Geremi Baez, left, and Pamba Pamba, center, and Cade Carr lead an experienced South Portland boys’ basketball team, which is 6-0. Ben McCanna/Staff Photographer

The new year starts with a showdown between two unbeaten Class AA South boys’ basketball teams.

South Portland (6-0) meets Thornton Academy (5-0) at 7 p.m. Thursday at South Portland’s Beal Gymnasium – the two top teams in the Heal point standings.

“They are very good,” said South Portland Coach Kevin Millington, the boys’ coach at South Portland.

So are his Riots, who entered the season as one of the teams to beat in the division. They return four starters from a team that lost in the regional semifinals last year. And, Millington said, they have strong leadership from their group of seniors.

“We’ve got a core group of kids who’ve been with the team for three years,” said Millington. “They make mistakes but they don’t repeat mistakes. When you’re on the court as much as they’ve been the last three years, they’ve been in a lot of situations, in a lot of tournament games, you pick up things quickly.”

The Riots are balanced offensively – Cade Carr leads with 14.5 points per game. Geremi Baez, Pamba Pamba and Ryan Boles each have led the team in scoring in a game – but also play exceptional defense. South Portland averages 69 points a game, giving up 50.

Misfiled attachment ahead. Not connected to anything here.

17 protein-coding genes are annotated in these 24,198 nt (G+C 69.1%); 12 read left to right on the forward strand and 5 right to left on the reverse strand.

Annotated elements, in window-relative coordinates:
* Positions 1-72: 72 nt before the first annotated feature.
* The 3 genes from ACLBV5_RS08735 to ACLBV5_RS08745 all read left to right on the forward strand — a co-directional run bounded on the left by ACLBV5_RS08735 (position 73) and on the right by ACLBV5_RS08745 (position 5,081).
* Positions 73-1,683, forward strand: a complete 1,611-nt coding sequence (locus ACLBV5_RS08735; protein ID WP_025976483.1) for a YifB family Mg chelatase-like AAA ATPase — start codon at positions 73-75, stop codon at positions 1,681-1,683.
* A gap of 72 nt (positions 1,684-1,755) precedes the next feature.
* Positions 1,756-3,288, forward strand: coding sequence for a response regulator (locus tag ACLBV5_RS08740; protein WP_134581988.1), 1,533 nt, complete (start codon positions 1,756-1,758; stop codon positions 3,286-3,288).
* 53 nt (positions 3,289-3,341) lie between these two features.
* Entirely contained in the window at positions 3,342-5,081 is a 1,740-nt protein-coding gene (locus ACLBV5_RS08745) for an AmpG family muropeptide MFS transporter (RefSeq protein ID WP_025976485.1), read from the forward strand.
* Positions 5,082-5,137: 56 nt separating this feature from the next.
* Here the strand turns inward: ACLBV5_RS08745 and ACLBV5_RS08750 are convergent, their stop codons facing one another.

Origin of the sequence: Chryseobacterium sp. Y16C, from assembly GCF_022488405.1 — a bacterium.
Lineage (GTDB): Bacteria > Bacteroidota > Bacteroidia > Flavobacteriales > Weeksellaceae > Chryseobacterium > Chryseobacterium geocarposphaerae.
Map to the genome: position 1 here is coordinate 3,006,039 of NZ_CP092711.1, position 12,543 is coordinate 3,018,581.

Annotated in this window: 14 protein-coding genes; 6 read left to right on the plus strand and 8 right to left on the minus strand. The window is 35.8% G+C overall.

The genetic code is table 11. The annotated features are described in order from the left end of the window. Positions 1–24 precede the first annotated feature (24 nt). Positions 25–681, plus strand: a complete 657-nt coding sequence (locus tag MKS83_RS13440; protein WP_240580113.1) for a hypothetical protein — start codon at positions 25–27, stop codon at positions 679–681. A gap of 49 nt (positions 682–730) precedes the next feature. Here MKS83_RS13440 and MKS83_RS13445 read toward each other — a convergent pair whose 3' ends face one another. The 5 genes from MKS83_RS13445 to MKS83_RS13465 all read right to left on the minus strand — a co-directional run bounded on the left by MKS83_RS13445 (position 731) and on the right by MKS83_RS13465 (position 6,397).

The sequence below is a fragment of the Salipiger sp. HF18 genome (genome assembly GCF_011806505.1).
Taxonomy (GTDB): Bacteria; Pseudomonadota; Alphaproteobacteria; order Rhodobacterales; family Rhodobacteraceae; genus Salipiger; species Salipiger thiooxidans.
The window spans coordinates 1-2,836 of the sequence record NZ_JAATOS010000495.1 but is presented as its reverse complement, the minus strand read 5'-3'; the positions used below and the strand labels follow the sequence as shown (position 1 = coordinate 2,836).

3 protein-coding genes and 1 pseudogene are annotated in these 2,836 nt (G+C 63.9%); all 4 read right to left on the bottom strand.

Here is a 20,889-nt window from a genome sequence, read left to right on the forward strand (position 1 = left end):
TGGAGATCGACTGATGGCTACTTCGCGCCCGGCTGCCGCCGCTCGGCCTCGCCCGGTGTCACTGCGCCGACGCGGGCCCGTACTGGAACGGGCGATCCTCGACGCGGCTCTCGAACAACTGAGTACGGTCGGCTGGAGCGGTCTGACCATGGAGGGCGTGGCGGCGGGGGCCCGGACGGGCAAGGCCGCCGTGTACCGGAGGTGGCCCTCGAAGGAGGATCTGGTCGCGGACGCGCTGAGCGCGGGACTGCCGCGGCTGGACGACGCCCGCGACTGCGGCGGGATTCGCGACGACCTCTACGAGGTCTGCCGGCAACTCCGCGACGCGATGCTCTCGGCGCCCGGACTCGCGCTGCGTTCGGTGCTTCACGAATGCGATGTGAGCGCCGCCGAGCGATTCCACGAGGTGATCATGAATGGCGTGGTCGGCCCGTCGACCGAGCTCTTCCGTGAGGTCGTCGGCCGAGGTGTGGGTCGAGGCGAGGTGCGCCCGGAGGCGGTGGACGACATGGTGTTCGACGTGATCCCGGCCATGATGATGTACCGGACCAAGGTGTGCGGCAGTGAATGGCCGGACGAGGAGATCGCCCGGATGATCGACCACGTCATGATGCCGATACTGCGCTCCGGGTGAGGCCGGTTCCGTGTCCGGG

“(Defense) is their trademark, their calling card,” said Millington. “They really bought into playing the type of defense we like to play.”

Thornton, which advanced to the regional final last winter, has outscored its opponents 62-44 on average in five games.

The Trojans handed Edward Little, the Heal points leader in Class AA North, its only loss of the season, 66-49 on Dec. 10. Senior guard Jack Pyzynski hit a pair of 3-pointers in the third quarter as Thornton took control of that game, and he scored 26 points in a victory over Sanford. Junior guard Payton Jones (21 points against Edward Little) and Dylan Griffin, a junior center, also have been key contributors to the fast start.

“The two of us could play, and you can throw Bonny Eagle in there too, a million times and how does it come out, .500 probably,” said Millington.

RICH HENRY, in his 16th year as boys’ basketball coach at Waynflete, won his 200th career game on Dec. 23, a 66-34 win over Freeport.

Typically, Henry downplayed its significance. “It’s just a  testament to longevity,” he said. “You stay around long enough, these things happen.”

That’s not entirely true. Henry is regarded as a pretty good coach. And he has the Flyers playing well this year. Waynflete, in Class C South, is 5-0 – three of the wins over Class B teams. Waynflete’s schedule includes seven games against Class B teams and one against a Class A school (Fryeburg Academy).

“You’ve got to play the hand you’re dealt,” said Henry. “It should toughen us up, for sure.”

The Flyers have four prominent players: seniors Diraige Dahia and Solomon Levy and juniors Dominick Campbell and Jared Johnson. But Henry spoke highly of the team’s intangible qualities.

“I think the kids have worked very hard,” he said. “The chemistry is very good, work ethic is high. It’s really been a team effort.”